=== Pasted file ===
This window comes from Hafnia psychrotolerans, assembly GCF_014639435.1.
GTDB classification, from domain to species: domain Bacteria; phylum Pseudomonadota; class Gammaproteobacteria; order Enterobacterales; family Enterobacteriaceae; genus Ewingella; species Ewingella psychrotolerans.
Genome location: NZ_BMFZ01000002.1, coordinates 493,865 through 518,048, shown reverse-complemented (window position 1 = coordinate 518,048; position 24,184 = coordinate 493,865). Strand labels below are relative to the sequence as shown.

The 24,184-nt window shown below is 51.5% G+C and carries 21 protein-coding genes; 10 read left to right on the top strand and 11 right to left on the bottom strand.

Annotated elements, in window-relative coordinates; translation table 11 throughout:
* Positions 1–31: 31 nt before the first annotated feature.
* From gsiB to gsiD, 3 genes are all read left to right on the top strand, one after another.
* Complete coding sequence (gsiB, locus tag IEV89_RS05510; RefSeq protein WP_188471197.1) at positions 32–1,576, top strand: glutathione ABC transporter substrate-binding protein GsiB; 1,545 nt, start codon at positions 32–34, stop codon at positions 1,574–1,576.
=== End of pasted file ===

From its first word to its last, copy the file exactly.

This window comes from Hafnia psychrotolerans, assembly GCF_014639435.1.
GTDB classification, from domain to species: domain Bacteria; phylum Pseudomonadota; class Gammaproteobacteria; order Enterobacterales; family Enterobacteriaceae; genus Ewingella; species Ewingella psychrotolerans.
Genome location: NZ_BMFZ01000002.1, coordinates 493,865 through 518,048, shown reverse-complemented (window position 1 = coordinate 518,048; position 24,184 = coordinate 493,865). Strand labels below are relative to the sequence as shown.

The 24,184-nt window shown below is 51.5% G+C and carries 21 protein-coding genes; 10 read left to right on the top strand and 11 right to left on the bottom strand.

Annotated elements, in window-relative coordinates; translation table 11 throughout:
* Positions 1–31: 31 nt before the first annotated feature.
* From gsiB to gsiD, 3 genes are all read left to right on the top strand, one after another.
* Complete coding sequence (gsiB, locus tag IEV89_RS05510; RefSeq protein WP_188471197.1) at positions 32–1,576, top strand: glutathione ABC transporter substrate-binding protein GsiB; 1,545 nt, start codon at positions 32–34, stop codon at positions 1,574–1,576.